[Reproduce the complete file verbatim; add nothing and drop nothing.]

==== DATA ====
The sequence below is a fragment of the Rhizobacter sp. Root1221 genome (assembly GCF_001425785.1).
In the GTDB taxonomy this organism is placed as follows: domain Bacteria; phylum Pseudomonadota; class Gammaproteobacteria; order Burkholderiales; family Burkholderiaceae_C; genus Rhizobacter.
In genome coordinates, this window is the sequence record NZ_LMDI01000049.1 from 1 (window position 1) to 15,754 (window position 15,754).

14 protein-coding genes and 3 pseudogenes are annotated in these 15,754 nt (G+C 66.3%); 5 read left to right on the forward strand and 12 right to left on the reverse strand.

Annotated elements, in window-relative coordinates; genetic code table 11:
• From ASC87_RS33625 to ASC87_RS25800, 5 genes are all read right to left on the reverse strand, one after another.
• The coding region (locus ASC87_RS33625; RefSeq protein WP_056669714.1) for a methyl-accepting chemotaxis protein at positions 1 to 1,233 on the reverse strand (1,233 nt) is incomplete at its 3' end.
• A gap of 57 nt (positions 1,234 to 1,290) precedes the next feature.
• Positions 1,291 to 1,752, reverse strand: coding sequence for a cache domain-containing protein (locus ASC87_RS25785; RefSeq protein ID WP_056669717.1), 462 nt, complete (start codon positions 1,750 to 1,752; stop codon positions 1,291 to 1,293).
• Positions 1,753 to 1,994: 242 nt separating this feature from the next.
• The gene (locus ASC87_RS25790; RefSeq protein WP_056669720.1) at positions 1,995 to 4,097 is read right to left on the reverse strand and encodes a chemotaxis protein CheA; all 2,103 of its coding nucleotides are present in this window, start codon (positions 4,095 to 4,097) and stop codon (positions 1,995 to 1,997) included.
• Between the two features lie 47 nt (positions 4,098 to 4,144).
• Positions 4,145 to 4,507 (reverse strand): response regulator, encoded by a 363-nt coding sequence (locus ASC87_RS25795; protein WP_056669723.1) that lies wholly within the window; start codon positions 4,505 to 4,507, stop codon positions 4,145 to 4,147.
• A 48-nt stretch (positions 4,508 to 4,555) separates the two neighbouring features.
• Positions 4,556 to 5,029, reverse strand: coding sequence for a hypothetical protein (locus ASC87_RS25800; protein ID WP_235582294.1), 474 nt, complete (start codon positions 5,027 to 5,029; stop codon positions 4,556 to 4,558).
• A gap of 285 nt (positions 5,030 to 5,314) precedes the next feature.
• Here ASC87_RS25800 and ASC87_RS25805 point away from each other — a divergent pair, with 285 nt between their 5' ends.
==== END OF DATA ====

The sequence below is a fragment of the Rhizobacter sp. Root1221 genome (assembly GCF_001425785.1).
In the GTDB taxonomy this organism is placed as follows: domain Bacteria; phylum Pseudomonadota; class Gammaproteobacteria; order Burkholderiales; family Burkholderiaceae_C; genus Rhizobacter.
In genome coordinates, this window is the sequence record NZ_LMDI01000049.1 from 1 (window position 1) to 15,754 (window position 15,754).

14 protein-coding genes and 3 pseudogenes are annotated in these 15,754 nt (G+C 66.3%); 5 read left to right on the forward strand and 12 right to left on the reverse strand.

Annotated elements, in window-relative coordinates; genetic code table 11:
• From ASC87_RS33625 to ASC87_RS25800, 5 genes are all read right to left on the reverse strand, one after another.
• The coding region (locus ASC87_RS33625; RefSeq protein WP_056669714.1) for a methyl-accepting chemotaxis protein at positions 1 to 1,233 on the reverse strand (1,233 nt) is incomplete at its 3' end.
• A gap of 57 nt (positions 1,234 to 1,290) precedes the next feature.
• Positions 1,291 to 1,752, reverse strand: coding sequence for a cache domain-containing protein (locus ASC87_RS25785; RefSeq protein ID WP_056669717.1), 462 nt, complete (start codon positions 1,750 to 1,752; stop codon positions 1,291 to 1,293).
• Positions 1,753 to 1,994: 242 nt separating this feature from the next.
• The gene (locus ASC87_RS25790; RefSeq protein WP_056669720.1) at positions 1,995 to 4,097 is read right to left on the reverse strand and encodes a chemotaxis protein CheA; all 2,103 of its coding nucleotides are present in this window, start codon (positions 4,095 to 4,097) and stop codon (positions 1,995 to 1,997) included.
• Between the two features lie 47 nt (positions 4,098 to 4,144).
• Positions 4,145 to 4,507 (reverse strand): response regulator, encoded by a 363-nt coding sequence (locus ASC87_RS25795; protein WP_056669723.1) that lies wholly within the window; start codon positions 4,505 to 4,507, stop codon positions 4,145 to 4,147.
• A 48-nt stretch (positions 4,508 to 4,555) separates the two neighbouring features.
• Positions 4,556 to 5,029, reverse strand: coding sequence for a hypothetical protein (locus ASC87_RS25800; protein ID WP_235582294.1), 474 nt, complete (start codon positions 5,027 to 5,029; stop codon positions 4,556 to 4,558).
• A gap of 285 nt (positions 5,030 to 5,314) precedes the next feature.
• Here ASC87_RS25800 and ASC87_RS25805 point away from each other — a divergent pair, with 285 nt between their 5' ends.